Anyway, first things first. You will pay taxes on your book sales.

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Kindle Unlimited, LTUE, and Other Things

KINDLE UNLIMITED

So, I actually like seeing reads for my books on Kindle Unlimited. Especially for Colony. And not just because Colony is long enough that I pretty much make the same amount of money off of a KU read as I do a purchase. Nor because I like KU—which, for the record, I do; it’s as close as we’ve gotten to “Netflix for books” so KU readers, enjoy! But because it’s one of the closest available methods I have to tracking reader’s reactions to my work short of reviews, ratings, and sales.

See, KU gives me, the author, access to the daily page count totals for each of my books. Someone read 100 pages in a day? I can see that. Not who it was, nor when save a date, but I just get to see that someone’s reading my book.

The thing is, I can sort of track someone’s engagement with my books. And I can see how, over a few days, they get sucked further and further in, until reading Colony is all they’re doing. The first day, someone will read maybe 100 pages. The next day they’ll read 100 more. Then the day after that … they’re reading 150. Following that? 300. From there it turns into a sprint to the finish—we’re talking 500 or 600 words in a single day.

I love seeing these little patterns in my KU readers. It’s a good way to tell how readers are being engaged with my books—they’re getting caught up in the action as the book moves towards the end! Granted, I still get those who read through the entire 1100+ page work in a single day, which is also good and fun to see, but it’s pretty satisfying to “see” a reader go through this progression of “Okay, this is pretty good” followed by “Okay, this is really good” to “Drop everything I need to know how this ends now!

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Being a Better Writer: Don’t Neglect Your Backdrop

Apologies for the delay. My other job scheduled me for several Mondays in a row, and I wasn’t able to get this post done well enough in advance to make the release date. Next week’s post should be done more in advance, however.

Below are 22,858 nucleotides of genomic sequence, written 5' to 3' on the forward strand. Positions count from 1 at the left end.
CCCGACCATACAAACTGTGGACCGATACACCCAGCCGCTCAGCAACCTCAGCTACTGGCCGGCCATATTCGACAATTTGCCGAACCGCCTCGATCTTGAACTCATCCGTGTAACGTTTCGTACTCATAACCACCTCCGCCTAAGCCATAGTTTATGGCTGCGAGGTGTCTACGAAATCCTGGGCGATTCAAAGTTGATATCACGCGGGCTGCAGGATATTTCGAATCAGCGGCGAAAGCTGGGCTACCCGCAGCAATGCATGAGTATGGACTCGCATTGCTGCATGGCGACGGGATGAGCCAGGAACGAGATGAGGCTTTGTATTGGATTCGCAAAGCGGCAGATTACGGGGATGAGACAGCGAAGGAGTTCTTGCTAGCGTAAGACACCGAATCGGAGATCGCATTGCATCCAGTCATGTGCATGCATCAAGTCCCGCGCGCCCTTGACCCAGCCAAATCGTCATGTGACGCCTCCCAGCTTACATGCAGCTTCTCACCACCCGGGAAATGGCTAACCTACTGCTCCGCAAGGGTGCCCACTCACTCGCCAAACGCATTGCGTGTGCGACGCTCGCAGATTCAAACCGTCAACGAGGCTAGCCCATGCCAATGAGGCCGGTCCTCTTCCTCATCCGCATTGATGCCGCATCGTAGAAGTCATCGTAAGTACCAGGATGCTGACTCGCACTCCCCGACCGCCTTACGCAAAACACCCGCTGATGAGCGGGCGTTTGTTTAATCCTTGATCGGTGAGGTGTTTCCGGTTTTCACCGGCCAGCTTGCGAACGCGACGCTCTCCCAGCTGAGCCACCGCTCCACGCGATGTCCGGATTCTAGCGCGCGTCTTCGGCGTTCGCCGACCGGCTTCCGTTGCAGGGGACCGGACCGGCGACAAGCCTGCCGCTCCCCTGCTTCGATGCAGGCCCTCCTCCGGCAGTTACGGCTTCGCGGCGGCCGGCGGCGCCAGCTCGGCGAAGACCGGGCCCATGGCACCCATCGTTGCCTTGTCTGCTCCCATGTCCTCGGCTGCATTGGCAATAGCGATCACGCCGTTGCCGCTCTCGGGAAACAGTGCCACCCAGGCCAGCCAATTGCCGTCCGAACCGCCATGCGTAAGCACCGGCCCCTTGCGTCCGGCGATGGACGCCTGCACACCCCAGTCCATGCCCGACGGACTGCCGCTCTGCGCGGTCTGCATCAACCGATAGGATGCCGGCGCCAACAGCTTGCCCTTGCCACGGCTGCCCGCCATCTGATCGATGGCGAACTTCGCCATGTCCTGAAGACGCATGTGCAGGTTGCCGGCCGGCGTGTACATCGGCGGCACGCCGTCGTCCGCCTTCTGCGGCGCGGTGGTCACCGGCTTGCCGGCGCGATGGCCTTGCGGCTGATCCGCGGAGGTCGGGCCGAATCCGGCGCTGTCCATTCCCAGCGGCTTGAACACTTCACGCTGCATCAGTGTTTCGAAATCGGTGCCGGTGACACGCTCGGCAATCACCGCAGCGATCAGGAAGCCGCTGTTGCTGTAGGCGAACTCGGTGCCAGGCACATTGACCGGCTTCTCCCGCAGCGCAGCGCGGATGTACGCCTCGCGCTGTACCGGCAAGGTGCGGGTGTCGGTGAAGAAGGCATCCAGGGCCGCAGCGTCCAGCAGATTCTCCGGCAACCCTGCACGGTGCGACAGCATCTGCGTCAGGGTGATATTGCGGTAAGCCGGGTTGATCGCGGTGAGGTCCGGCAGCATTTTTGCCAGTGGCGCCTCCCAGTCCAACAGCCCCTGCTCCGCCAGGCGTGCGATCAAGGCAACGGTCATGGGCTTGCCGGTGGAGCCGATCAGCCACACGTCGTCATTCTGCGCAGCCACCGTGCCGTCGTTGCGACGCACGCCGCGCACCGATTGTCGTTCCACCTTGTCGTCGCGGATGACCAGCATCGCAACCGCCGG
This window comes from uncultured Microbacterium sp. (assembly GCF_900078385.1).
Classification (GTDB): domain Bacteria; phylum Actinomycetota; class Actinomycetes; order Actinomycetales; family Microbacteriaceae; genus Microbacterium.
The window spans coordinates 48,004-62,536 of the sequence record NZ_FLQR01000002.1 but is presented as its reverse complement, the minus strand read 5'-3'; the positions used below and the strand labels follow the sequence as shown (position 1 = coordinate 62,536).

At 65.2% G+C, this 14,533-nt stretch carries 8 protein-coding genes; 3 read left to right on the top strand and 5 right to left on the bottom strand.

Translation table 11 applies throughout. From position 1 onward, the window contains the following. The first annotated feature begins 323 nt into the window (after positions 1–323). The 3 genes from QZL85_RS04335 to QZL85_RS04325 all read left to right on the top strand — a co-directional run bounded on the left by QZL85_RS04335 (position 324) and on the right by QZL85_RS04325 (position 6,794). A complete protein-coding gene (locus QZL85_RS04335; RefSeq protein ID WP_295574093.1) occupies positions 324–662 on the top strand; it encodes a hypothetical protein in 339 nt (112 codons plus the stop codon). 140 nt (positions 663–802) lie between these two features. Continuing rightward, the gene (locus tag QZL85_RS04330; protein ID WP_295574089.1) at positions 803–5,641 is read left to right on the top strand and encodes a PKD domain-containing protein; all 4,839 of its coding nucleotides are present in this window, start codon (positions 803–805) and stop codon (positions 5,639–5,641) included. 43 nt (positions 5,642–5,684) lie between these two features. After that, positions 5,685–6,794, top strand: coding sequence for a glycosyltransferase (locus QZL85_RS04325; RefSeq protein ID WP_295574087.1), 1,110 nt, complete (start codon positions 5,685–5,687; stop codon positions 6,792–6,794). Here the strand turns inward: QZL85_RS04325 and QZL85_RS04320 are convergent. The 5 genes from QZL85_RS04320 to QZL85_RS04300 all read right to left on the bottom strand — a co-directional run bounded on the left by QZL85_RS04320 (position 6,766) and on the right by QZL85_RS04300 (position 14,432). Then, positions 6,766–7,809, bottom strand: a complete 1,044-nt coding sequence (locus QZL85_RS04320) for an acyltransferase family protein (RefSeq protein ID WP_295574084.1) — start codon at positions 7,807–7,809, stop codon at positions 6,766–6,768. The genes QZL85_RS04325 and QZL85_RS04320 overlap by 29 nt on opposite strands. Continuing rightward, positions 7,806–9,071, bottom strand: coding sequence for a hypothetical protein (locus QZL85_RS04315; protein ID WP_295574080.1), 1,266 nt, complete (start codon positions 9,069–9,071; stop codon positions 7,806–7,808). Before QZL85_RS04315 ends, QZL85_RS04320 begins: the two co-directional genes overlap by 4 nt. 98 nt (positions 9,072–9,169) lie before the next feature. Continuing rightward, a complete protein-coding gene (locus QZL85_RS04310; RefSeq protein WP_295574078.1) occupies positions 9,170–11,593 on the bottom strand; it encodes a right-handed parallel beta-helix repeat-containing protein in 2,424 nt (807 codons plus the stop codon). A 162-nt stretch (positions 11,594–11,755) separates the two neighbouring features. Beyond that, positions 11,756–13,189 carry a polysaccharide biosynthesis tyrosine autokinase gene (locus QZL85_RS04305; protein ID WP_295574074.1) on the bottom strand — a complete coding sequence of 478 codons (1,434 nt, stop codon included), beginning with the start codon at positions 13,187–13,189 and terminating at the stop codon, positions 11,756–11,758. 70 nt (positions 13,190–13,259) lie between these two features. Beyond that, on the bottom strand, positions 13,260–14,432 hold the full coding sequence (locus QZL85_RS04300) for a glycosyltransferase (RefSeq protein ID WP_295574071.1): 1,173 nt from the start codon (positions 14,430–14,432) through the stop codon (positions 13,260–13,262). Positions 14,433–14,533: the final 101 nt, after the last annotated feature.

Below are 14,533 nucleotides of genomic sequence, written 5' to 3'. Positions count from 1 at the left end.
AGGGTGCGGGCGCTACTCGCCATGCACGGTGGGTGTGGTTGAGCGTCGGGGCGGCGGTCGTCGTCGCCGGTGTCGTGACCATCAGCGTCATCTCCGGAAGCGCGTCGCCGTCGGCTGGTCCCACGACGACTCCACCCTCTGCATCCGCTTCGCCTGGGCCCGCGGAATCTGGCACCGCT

There was a post I made here, once, where I brought up the “painted on backdrop.”

If you’ve not seen a lot of old movies, this may take a small bit of explaining, but not much. But in the days before computers, if you wanted to shoot a scene someplace and make it look like somewhere very different (say, your desert lot was perfect for the shoot, but didn’t have the canyon-filled background you needed), you didn’t need to travel somewhere expensive. Instead you would just use a cleverly design backdrop, a piece of canvas with the background you wanted painted over it. Carefully, mind you, so that shadows and whatnot lined up.

Now, sometimes, especially for a film that had either lower production values or was designed to mimic a stage production (such as a musical, where backdrops are a part of the charm), you could clearly see that the characters were interacting in front of the backdrop. But for a lot of other productions, sometimes you would be hard-pressed to tell that what you were seeing wasn’t real.

None of this is news to anyone who’s seen an old movie, or has any familiarity with practical effects. Oftentimes it’s very impressive to see the “how it was done” for an old film and discover what was a special effect, or a model, etc, etc. It’s impressive how often we were all fooled by something!

Okay, okay, so what does this have to do with writing? Good question! Obviously we don’t have painted backdrops.

Or do we?

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Some Colony Review Excerpts

Colony continues to do well, so I thought I’d share with you guys some highlights from the various reviews it’s been collecting!

—An action packed sci-fi adventure filled with excellent, detailed world-building, Colony is a treat for any lover of sci-fi.

—I’m gonna have to redefine ‘BFG.’ In the book, it means ‘Big Freaken Gun.’ But I’m looking at it as ‘Brilliant Freaken Genius’ …

—Totally worth it!

—Max Florschutz is now in my “read everything this guy writes” category.

—I loved the characters and world-building, and was glued to my Kindle pretty much all weekend.

—This book is right up there with Ender’s Game as an original futuristic universe filled with world building, fully fledged characters, and an underlying plot that will leave you guessing until the final act.

—The first part of the book reads like Michael Crichton at his early techno best … The MIDDLE of the book, with the combat scenes, reminds me more of Tom Clancy … go for ‘Red Storm Rising’ or ‘The Hunt for Red October.’

—It’s futuristic—and maybe a bit cyberpunk—enough to appeal to the “what if” in most of us, yet still grounded in enough actual science to still be a believable tangent of future human development.

—An enjoyable Gibson-esq cyberpunk story that feels like it belongs in the annuls of Shadowrun.

—It is my PROUD opinion that ‘Colony’ deserves to be a smash hit. Highly endorse.

Seriously, it’s an amazing feeling to see something do so well. And to those of you who have read it already, just so you know, Colony is an eligible title for the 2017 Dragon Award nominations! Just something to keep in mind when you start wondering on what the best Sci-Fi book you’ve read recently was.

Anyway, I need to be back at work on Jungle! It’s coming along nicely, so expect more hints and tidbits to drop soon!